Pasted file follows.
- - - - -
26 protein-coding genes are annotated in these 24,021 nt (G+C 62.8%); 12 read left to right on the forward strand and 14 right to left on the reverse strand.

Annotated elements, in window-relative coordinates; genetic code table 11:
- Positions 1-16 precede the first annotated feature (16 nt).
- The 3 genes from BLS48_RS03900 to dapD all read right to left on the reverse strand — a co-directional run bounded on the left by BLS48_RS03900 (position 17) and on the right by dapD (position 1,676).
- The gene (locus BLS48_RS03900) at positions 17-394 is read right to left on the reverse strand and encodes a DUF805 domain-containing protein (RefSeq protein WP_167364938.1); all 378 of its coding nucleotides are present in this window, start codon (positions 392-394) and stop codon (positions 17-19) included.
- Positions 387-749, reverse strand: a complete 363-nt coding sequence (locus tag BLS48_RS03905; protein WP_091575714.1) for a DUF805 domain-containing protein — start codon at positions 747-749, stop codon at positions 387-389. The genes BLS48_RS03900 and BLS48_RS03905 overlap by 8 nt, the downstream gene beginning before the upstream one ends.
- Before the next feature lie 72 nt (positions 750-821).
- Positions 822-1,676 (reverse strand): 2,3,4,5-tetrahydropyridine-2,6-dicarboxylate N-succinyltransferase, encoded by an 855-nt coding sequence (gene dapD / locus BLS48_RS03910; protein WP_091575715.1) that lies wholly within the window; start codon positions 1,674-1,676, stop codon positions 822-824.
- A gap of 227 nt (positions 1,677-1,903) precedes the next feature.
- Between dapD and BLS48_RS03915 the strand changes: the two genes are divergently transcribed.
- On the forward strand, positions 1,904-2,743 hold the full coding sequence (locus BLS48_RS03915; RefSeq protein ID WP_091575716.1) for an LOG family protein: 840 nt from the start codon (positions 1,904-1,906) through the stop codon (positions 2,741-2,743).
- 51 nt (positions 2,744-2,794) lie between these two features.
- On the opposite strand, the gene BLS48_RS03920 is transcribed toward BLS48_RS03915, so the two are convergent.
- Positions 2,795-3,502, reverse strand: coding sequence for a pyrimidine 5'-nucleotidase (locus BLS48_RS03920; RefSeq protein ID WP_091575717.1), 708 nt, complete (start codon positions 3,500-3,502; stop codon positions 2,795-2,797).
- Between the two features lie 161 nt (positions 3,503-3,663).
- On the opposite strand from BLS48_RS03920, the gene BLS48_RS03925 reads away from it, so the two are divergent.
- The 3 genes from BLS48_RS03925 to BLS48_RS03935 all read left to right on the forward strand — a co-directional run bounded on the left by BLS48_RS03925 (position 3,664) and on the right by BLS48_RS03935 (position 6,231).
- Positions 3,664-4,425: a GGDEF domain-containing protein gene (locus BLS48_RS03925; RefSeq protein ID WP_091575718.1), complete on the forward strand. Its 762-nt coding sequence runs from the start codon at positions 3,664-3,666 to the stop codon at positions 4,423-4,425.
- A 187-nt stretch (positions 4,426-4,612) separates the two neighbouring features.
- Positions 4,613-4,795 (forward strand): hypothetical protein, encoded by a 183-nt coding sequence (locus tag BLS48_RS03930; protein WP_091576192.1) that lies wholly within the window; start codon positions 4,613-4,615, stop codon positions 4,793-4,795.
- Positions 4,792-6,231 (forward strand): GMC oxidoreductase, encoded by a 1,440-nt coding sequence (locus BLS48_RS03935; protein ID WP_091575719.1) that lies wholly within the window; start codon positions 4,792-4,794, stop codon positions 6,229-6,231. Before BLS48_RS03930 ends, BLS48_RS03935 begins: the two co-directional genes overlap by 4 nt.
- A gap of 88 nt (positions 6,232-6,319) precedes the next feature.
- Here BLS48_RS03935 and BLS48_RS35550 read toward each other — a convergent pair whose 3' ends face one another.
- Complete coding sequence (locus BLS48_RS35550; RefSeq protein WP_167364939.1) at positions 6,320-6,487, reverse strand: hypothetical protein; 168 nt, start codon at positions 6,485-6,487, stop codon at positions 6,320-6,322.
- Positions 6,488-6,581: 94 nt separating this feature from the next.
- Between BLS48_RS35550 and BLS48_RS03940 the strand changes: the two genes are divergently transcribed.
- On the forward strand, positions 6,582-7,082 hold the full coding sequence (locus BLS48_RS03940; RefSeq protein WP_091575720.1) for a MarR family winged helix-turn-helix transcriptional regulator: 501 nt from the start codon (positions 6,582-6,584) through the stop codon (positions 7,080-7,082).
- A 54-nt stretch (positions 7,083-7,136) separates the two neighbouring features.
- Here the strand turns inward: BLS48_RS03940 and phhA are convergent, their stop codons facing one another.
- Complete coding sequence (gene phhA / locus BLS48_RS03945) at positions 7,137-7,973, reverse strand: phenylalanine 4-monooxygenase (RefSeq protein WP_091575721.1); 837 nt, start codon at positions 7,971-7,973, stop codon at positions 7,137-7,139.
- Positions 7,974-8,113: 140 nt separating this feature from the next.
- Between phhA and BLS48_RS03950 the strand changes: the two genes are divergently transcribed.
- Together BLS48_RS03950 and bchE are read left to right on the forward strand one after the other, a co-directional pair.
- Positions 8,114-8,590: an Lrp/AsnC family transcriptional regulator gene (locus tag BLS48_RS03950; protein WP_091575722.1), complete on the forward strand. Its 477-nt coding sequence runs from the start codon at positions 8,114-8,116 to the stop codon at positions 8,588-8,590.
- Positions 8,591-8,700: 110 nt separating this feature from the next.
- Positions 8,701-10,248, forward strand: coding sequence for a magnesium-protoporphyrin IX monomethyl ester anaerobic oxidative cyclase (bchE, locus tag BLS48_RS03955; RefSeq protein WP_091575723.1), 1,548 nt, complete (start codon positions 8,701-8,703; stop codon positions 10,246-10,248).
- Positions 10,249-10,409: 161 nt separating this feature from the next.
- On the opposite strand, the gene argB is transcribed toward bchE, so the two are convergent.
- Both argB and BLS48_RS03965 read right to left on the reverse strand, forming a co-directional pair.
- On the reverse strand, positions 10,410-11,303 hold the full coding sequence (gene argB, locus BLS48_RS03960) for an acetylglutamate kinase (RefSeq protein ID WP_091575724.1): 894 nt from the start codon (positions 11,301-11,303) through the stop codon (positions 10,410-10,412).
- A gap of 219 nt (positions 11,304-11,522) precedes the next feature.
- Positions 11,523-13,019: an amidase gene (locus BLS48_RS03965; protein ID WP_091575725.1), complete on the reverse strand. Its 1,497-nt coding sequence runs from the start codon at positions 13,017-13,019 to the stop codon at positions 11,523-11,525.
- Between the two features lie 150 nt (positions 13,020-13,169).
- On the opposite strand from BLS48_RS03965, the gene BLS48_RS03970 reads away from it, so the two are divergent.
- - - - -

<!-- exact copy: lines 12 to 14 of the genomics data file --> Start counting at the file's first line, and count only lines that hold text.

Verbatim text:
- 51 nt (positions 2,744-2,794) lie between these two features.
- On the opposite strand, the gene BLS48_RS03920 is transcribed toward BLS48_RS03915, so the two are convergent.
- Positions 2,795-3,502, reverse strand: coding sequence for a pyrimidine 5'-nucleotidase (locus BLS48_RS03920; RefSeq protein ID WP_091575717.1), 708 nt, complete (start codon positions 3,500-3,502; stop codon positions 2,795-2,797).